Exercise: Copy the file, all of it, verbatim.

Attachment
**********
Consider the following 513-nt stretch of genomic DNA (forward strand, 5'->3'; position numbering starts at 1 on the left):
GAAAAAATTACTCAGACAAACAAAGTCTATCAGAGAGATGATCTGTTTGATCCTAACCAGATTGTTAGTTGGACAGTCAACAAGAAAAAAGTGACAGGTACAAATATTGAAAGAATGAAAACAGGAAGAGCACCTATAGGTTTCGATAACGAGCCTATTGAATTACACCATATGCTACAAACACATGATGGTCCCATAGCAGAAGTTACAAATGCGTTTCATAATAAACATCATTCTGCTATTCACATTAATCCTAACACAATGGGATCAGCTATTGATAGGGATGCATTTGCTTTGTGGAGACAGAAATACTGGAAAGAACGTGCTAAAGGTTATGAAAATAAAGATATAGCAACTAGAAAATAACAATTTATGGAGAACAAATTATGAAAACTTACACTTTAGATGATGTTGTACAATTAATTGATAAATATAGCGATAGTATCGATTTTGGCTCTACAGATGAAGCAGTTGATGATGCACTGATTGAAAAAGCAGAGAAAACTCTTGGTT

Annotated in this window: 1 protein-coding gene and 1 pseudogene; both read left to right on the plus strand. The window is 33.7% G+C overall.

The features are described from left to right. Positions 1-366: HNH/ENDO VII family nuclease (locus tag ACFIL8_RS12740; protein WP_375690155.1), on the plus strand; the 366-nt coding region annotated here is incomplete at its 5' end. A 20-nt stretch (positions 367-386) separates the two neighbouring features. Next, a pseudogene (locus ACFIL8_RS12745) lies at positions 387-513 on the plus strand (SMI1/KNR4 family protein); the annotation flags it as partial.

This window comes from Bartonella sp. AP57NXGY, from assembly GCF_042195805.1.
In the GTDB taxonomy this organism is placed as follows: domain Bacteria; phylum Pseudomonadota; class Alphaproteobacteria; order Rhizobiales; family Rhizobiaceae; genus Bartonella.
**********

Consider the following 513-nt stretch of genomic DNA (forward strand, 5'->3'; position numbering starts at 1 on the left):
GAAAAAATTACTCAGACAAACAAAGTCTATCAGAGAGATGATCTGTTTGATCCTAACCAGATTGTTAGTTGGACAGTCAACAAGAAAAAAGTGACAGGTACAAATATTGAAAGAATGAAAACAGGAAGAGCACCTATAGGTTTCGATAACGAGCCTATTGAATTACACCATATGCTACAAACACATGATGGTCCCATAGCAGAAGTTACAAATGCGTTTCATAATAAACATCATTCTGCTATTCACATTAATCCTAACACAATGGGATCAGCTATTGATAGGGATGCATTTGCTTTGTGGAGACAGAAATACTGGAAAGAACGTGCTAAAGGTTATGAAAATAAAGATATAGCAACTAGAAAATAACAATTTATGGAGAACAAATTATGAAAACTTACACTTTAGATGATGTTGTACAATTAATTGATAAATATAGCGATAGTATCGATTTTGGCTCTACAGATGAAGCAGTTGATGATGCACTGATTGAAAAAGCAGAGAAAACTCTTGGTT

Annotated in this window: 1 protein-coding gene and 1 pseudogene; both read left to right on the plus strand. The window is 33.7% G+C overall.

The features are described from left to right. Positions 1-366: HNH/ENDO VII family nuclease (locus tag ACFIL8_RS12740; protein WP_375690155.1), on the plus strand; the 366-nt coding region annotated here is incomplete at its 5' end. A 20-nt stretch (positions 367-386) separates the two neighbouring features. Next, a pseudogene (locus ACFIL8_RS12745) lies at positions 387-513 on the plus strand (SMI1/KNR4 family protein); the annotation flags it as partial.

This window comes from Bartonella sp. AP57NXGY, from assembly GCF_042195805.1.
In the GTDB taxonomy this organism is placed as follows: domain Bacteria; phylum Pseudomonadota; class Alphaproteobacteria; order Rhizobiales; family Rhizobiaceae; genus Bartonella.